If you can stay in Toulouse for only a few hours, be sure to start by visiting the splendid monuments that have made the city famous. Toulouse has over 600 acres of historical sites, the most extensive in France. If you can, try to include a night tour so that you can explore the magical lighting background of the “Plan Lumière” illuminations!
Like most cities, Toulouse has its quota of ‘must see’ buildings, and those in this energetic place really are worth seeking out. Central to the city is the Capitole, a huge, ornate building named after the ‘capitouls’, or consuls, who once ran the city. Today, it still houses the administrative machinery of city government, amid galleries of fine art in the form of wall paintings and statues; it’s all splendidly roccoco, and not surprisingly in demand for weddings even if that demand sometimes assumes the semblance of a matrimonial assembly line.
In front of the Capitole, the huge square – lined with rather plainly designed red-brick buildings in order not to detract from the magnificence of the main building – is the site of three markets each week, typically bustling affairs. Not far away, the Basilica Saint-Sernin is a seriously impressive building with styles reminiscent of the abbey-church at Conques in Aveyron. By contrast the church of the Jacobins has a most surprising and simple construction, accomplished in a number of stages. Its stained glass windows are quite modern, bright and colourful, bringing muted radiance to the interior. And tucked away through a door lie the cloisters, a place of peace and quiet. Here, during the autumn months the splendid acoustics are put to good effect during the Piano aux Jacobins festival.
Not far from the centre of things the Pierre d'Assézat mansion is a magnificent 17th-century town mansion built by Nicolas Bachelier for Pierre d'Assézat who made his fortune from woad, a plant used in dyeing. The building houses the Fondation Bemberg, a private museum with a very interesting permanent collection of paintings, bronzes and objets d'art.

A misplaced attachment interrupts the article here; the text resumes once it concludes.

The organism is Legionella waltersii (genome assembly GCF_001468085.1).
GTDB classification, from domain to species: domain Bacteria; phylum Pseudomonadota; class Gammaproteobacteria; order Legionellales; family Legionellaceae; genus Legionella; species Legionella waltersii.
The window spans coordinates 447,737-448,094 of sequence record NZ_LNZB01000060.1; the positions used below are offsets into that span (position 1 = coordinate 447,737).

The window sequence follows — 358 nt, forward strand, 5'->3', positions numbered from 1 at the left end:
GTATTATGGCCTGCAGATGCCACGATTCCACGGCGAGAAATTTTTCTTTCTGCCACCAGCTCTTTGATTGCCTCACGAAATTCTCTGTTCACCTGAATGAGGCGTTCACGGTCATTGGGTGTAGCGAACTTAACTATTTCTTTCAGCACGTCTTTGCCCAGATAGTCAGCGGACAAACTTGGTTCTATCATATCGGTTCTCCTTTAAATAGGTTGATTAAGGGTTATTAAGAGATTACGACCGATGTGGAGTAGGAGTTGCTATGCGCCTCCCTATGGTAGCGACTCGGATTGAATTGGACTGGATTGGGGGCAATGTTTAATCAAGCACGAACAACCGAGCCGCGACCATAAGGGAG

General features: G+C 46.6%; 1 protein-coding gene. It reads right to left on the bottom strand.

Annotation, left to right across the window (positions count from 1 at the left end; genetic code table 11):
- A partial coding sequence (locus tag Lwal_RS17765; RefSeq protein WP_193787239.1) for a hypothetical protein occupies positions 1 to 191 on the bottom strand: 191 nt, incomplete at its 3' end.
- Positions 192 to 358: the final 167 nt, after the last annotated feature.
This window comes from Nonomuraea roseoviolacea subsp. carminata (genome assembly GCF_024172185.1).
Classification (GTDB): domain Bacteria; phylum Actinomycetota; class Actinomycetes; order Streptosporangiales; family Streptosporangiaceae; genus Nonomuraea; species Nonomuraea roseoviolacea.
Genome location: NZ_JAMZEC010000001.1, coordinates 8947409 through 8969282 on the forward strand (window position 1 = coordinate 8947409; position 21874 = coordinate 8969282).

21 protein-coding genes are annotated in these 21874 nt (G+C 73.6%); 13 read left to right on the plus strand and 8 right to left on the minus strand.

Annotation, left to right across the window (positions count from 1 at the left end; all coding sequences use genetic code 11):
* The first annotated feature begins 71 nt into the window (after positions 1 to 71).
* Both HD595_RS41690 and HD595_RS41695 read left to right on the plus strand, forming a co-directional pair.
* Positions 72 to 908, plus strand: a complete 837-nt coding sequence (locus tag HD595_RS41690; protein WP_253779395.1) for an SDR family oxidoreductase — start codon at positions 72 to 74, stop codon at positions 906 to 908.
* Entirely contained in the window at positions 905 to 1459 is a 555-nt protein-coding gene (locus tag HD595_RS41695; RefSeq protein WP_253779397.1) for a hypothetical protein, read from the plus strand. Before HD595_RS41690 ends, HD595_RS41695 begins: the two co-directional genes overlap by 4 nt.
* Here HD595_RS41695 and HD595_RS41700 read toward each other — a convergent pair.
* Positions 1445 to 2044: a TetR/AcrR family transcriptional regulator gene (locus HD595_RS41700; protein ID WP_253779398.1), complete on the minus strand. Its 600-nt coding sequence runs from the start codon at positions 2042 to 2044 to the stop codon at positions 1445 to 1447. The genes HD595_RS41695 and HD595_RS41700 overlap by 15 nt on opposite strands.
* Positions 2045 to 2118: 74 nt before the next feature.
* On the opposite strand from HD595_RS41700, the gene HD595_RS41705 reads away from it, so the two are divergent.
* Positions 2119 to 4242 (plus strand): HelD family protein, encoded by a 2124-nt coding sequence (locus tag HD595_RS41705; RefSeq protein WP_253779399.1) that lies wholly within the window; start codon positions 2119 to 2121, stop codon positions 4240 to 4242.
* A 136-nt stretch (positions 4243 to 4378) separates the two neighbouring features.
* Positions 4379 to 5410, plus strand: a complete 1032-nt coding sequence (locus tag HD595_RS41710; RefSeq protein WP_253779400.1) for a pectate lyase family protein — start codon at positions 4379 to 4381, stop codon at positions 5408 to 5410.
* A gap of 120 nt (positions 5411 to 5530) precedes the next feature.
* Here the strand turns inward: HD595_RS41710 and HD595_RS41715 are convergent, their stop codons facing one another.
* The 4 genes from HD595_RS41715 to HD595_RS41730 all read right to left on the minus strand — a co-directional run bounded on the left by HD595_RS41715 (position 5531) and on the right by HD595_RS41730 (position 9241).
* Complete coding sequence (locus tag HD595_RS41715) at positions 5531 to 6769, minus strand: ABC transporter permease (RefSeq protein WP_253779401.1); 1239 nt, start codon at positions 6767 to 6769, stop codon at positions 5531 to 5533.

As well as the Garonne, the city has its share of another ancient aquatic thoroughfare, the Canal du Midi, which links the Med and the Atlantic. Designed by Béziers-born Pierre-Paul Riquet the canal is today classified as a World Heritage Site. Built under Louis XIV, it is the oldest operational canal in Europe, and provides a chance to see the city from a boat tour, or to use its banks for cycling or walking.
Just outside the centre lies the Cité de l'Espace. Total immersion is guaranteed in the centre's two auditoriums equipped with the latest in modern sound and image technology. The IMAX cinema (with its giant screen and 3D glasses provided) and Planetarium (360° circular screen and astronomic simulator) mean that visitors are no longer merely spectators of the skies, but find themselves actually IN Space!
Within the grounds themselves, you'll find an unusual range of lifesize spacecraft. Climb on board the Soyuz 1st generation spacecraft and an exact replica of Mir, the famous space station in which many Russian cosmonauts have been trained.
Of course, there is so much more to see and appreciate; it is a very vibrant and enterprising city, constantly updating itself. No matter how many times you visit, there's always something new.
départemental de tourisme de la Haute-Garonne
14 rue Bayard, BP71509, 31015 TOULOUSE.
Tel: 05 61 99 44 00
CITY TOURIST OFFICE
Square du Général de Gaulle - Donjon du Capitole - BP 38001, 31080 TOULOUSE.
Tel: 0892 180 180 (from within France); 05 40 13 15 31 (from outside France)